Tips for High-Impact Teamwork Series: An Introduction to Feedback

Tyler Reimschisel, Associate Provost for Interprofessional Education, Research and Collaborative Practice

By: Tyler Reimschisel, MD, MHPE

In my last column, I mentioned that we would address conflict management within a team in future articles. In this article, I will begin a review of conflict management by first introducing core concepts on feedback in general. One of the most important aspects of teamwork is the ability of team members to give and receive feedback because it helps to ensure that the individual members within the team and the team as a whole are continually striving for quality improvement. Yet the feedback needs to be effective in order to support the improvement process, and in this article, I will summarize what I believe are the characteristics of effective feedback. I used the references throughout this article, and I recommend reviewing them for additional information about effective feedback. 

Based on my experiences as an educator, administrator, clinician, parent and spouse, I have found there are several interrelated elements to effective feedback. To begin, it is important to clarify that the purpose of feedback should be to guide future learning and reflection. Specifically, the recipient should learn what they did well so they can reinforce those behaviors and where there are opportunities for improvement so they can make iterative changes. As Wood comments, “feedback is designed to influence, reinforce or change behavior, concepts, or attitudes” (Wood, 2000). In addition, the individual providing the feedback should also be prepared to learn what they do well and how they could improve their clinical care, teaching, managing, leading or other efforts. 

Implicit in this overarching purpose of feedback is the need for the recipients and providers of feedback to have a growth mindset. They should enter any feedback encounter, whether brief or more formal, with the anticipation that everyone will learn through the process. One practical way to make sure everyone is in the right mindset is for the feedback provider to ensure that the feedback is expected by the recipient before it is provided. A simple statement will suffice, such as “I would like to provide feedback on your clinical presentation. Could we take a few minutes to discuss this?” This is particularly important if the feedback may include suggestions or a perspective that may be challenging for the recipient to receive and integrate into their work.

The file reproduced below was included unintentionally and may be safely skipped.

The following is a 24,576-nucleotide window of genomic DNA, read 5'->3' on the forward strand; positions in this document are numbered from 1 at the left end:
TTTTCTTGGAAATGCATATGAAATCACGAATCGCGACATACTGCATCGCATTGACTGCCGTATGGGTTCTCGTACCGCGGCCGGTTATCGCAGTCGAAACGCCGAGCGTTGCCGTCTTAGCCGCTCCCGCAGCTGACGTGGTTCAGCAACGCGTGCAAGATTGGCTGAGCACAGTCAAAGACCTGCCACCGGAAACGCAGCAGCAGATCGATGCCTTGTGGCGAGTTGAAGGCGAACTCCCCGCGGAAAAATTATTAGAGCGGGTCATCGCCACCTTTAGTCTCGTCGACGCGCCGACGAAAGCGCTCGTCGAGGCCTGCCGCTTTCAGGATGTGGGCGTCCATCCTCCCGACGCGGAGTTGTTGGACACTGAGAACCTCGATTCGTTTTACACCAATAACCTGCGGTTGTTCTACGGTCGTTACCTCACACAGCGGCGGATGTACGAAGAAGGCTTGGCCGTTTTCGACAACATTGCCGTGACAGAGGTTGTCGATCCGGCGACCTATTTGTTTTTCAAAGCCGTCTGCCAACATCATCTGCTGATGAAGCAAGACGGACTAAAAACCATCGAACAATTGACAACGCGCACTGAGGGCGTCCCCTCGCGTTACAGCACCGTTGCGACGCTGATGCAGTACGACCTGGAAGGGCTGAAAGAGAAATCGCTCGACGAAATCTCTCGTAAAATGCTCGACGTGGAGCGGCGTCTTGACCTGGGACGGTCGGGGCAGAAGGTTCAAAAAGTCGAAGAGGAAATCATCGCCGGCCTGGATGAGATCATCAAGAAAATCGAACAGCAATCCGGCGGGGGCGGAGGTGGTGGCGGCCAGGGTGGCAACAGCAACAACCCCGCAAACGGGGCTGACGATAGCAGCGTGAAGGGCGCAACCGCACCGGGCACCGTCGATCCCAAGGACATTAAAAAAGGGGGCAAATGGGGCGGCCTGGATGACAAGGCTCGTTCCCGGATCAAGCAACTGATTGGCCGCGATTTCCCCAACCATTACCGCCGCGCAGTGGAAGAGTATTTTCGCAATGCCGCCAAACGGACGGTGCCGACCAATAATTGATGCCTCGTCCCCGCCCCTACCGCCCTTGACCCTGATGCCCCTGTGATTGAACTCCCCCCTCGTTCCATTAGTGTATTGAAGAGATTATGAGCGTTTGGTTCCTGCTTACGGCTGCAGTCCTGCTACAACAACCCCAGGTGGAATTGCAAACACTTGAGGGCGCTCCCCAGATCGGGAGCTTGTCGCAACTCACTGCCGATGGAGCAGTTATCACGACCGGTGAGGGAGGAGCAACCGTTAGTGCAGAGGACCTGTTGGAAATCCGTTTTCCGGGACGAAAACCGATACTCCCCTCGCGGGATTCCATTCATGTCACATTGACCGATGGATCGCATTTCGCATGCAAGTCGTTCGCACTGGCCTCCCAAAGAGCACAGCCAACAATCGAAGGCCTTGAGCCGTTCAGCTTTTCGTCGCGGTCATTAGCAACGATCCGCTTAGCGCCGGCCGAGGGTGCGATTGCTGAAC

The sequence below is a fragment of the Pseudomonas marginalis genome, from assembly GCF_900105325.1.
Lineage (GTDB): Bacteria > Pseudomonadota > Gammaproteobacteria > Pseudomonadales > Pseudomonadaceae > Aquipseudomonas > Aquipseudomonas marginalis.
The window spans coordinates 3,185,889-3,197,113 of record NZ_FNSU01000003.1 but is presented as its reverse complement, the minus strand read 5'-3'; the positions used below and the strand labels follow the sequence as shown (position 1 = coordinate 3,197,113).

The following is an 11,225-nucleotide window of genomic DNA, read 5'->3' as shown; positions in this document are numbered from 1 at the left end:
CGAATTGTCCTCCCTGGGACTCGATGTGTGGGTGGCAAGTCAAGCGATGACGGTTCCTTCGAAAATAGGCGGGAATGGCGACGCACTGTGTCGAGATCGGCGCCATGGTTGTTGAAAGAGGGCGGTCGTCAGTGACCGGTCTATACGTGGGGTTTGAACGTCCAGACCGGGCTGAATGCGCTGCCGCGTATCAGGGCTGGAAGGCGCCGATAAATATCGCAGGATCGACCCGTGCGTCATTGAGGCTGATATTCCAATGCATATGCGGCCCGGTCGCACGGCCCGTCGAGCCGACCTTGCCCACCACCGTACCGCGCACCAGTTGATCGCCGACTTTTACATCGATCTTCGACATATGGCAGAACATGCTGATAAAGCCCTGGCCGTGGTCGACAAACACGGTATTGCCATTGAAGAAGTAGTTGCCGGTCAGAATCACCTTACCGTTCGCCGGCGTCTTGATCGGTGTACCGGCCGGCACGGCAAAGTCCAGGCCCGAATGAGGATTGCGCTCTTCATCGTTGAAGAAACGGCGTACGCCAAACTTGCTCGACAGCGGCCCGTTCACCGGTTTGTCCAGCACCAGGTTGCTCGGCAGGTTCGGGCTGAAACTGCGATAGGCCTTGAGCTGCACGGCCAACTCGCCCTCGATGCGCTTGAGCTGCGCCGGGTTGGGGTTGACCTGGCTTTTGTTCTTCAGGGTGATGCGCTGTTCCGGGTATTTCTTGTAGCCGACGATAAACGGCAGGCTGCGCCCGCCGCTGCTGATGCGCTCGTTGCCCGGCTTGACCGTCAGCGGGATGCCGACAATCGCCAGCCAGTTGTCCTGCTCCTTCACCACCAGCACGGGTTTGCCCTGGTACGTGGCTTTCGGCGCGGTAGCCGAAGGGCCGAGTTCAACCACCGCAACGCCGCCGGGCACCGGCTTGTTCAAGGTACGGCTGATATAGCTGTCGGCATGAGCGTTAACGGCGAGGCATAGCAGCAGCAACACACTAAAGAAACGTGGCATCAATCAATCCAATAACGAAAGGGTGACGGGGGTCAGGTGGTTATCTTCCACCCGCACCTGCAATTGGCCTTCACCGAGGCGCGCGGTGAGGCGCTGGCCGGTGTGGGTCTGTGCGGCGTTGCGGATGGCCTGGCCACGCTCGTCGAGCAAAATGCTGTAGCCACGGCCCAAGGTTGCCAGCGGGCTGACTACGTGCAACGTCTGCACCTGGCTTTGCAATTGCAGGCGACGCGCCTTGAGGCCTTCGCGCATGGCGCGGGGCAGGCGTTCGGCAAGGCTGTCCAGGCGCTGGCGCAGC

Effective feedback should also be timely. Within the constraints of the clinical setting or workplace demands, feedback about a situation should be provided as close in time to the situation as possible. This is important because the feedback needs to include data about specific actions, dialogue, or other behaviors, and it can become hard to remember those details as the situation becomes more distant. 

Another benefit of providing and receiving timely feedback is that in most cases the feedback itself can be relatively brief since it is focused on a single situation. This is very helpful for teams that are busy, and I think almost all teams struggle with having too much to do given their time constraints and other obligations. Effective feedback does not always need to be scheduled, formal or time-consuming. One of the most common concerns I hear about providing feedback is that it can be challenging to find time to do it in the midst of all of our work. This is why I emphasize that the vast majority of feedback should be frequent and short. In this way, it is much easier to establish a culture of feedback since it is no longer seen as something that always requires a lot of time.